There is no roof or wood, only a hatch hidden by a camouflaged waterproof mesh. Air-conditioned and heated like the cabins, it houses the central hub, which includes the management of the fiber ring network that provides signal transport for all the elements of the show, as well as the remote controls, lighting controls, the surveillance cameras (there are 16 along the route), and the Yamaha amplification for the speaker enclosures of the same brand.

Well hidden, even in broad daylight, this structure is absolutely invisible during night operations. Built on a concrete slab, it’s doubtlessly durable. It replaces one of the cabins, as it has less equipment. The protrusion that can be discerned under the node is the air conditioning and heating unit.

Each of the cabins is supplied with a three-phase power supply. As for this simpler technical bay, Emeric tells us it is an antenna node and not in the fiber ring.

The rear side of the waterproof cabinet, with two Yamaha XMV4280 four-channel and 8140 eight-channel amps, both in ”D” version, as in “Dante”. Whether it’s the magic of the mountains or the quality of the filters and the recent installation, the amount of dust on the devices is negligible.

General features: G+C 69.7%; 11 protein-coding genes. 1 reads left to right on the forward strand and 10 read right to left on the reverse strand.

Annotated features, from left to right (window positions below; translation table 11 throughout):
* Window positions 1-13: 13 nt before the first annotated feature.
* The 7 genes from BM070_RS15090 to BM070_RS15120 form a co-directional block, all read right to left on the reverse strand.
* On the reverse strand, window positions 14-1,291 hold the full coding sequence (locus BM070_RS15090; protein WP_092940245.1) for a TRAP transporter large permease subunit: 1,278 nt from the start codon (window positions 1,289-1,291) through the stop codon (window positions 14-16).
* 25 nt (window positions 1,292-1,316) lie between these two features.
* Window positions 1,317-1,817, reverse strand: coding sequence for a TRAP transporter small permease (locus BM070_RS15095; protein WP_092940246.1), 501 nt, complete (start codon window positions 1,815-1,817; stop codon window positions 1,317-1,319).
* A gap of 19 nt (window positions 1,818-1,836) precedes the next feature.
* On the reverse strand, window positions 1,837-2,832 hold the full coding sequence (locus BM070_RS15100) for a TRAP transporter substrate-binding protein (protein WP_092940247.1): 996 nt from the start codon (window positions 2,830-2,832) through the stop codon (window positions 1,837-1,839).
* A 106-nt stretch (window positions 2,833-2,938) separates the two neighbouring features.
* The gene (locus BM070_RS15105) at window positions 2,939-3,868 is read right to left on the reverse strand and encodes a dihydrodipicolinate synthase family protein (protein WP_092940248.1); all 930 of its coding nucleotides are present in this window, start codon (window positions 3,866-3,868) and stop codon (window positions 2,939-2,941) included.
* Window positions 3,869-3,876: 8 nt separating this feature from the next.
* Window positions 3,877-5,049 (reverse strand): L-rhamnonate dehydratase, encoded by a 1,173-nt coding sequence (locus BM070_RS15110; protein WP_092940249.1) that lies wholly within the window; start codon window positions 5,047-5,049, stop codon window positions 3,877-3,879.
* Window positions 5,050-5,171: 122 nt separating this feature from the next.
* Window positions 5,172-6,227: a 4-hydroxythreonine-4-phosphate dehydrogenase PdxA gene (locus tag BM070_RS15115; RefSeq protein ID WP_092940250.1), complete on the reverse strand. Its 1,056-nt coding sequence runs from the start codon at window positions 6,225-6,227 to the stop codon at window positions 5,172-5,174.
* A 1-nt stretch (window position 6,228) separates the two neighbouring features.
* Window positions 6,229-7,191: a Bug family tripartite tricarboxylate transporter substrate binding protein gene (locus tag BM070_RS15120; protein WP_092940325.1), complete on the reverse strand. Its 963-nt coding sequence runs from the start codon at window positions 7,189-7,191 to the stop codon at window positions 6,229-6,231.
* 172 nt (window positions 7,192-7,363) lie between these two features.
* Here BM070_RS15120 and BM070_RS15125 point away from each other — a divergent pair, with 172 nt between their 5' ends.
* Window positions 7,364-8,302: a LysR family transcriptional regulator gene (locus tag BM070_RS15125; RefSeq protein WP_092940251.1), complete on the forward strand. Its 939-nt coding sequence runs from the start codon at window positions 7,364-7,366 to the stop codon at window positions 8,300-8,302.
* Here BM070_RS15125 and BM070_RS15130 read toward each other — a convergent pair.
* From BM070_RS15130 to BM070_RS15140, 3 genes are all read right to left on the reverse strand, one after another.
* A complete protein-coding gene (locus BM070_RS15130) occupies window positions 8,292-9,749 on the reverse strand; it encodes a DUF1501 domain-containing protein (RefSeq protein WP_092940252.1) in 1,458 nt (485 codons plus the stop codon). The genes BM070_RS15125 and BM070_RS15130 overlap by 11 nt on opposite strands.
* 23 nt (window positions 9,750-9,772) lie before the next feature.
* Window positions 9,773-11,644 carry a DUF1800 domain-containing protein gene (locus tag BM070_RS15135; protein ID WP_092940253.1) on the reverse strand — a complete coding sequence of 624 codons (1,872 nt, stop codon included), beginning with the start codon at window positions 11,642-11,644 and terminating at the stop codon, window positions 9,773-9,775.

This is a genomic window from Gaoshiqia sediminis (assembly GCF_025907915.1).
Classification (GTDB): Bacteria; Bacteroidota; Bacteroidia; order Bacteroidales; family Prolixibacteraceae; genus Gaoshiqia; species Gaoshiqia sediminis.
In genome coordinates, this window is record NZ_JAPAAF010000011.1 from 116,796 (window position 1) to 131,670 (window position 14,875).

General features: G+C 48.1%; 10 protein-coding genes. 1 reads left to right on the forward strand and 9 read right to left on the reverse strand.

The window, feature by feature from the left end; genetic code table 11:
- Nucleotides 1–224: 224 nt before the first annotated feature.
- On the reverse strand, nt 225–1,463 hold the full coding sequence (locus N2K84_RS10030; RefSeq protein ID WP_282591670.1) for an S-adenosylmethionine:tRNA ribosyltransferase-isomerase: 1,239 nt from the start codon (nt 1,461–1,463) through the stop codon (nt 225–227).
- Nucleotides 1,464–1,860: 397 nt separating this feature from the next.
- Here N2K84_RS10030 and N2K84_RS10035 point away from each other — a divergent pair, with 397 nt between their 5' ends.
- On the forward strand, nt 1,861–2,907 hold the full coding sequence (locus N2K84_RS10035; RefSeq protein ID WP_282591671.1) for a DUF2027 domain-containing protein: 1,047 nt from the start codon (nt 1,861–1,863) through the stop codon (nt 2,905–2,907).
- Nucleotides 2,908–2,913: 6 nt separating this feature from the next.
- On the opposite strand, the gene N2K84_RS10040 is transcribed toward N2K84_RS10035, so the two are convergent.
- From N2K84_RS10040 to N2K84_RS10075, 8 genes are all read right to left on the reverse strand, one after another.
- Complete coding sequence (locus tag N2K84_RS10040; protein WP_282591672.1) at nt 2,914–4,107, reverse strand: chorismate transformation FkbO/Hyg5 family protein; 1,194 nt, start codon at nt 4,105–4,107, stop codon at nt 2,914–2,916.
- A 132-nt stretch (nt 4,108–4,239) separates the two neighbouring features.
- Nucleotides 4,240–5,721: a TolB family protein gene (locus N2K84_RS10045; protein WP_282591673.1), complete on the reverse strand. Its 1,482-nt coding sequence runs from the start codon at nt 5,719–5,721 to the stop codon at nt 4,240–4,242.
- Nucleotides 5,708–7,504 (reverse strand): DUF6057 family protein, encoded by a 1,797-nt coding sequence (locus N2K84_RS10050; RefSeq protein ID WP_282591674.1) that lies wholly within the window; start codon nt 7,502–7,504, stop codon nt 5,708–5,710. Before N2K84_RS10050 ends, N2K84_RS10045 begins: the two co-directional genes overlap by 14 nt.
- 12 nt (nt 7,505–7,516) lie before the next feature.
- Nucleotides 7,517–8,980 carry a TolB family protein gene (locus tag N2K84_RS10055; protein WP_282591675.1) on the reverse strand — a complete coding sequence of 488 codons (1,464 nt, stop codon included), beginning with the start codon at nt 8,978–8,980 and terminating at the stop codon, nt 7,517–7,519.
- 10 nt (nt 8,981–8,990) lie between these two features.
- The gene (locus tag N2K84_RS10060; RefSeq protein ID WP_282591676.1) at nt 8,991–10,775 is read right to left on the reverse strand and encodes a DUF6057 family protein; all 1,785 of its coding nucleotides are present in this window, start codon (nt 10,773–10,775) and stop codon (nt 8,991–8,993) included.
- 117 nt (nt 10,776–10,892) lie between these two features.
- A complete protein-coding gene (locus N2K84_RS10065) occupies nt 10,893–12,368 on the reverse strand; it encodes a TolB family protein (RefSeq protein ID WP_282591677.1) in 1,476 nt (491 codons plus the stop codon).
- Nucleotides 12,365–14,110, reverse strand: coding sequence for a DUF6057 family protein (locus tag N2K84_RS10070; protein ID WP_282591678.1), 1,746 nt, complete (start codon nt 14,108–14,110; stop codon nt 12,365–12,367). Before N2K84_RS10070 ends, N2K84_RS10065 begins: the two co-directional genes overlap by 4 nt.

SLU : Your tablet is your only tool…

Emeric Dubois : The only one (he smiles). We launch the program every night, we monitor its progress on the show control timeline, we monitor switch by switch the network infrastructure, including Dante, temperatures, faults, and so on. To monitor the temperatures we have a sensor in each cabin and a Raspberry Pi that sends them to us via X-Agora.

As soon as we start up in the morning, we can send, for instance, the audio test program where each speaker plays its number, read in audio. For this, a WiFi network is present all along the path and allows us to move around, while still keeping our hands on the servers.

Protected from the weather, a Viper NT provides the smoke which is dispersed through the visible duct.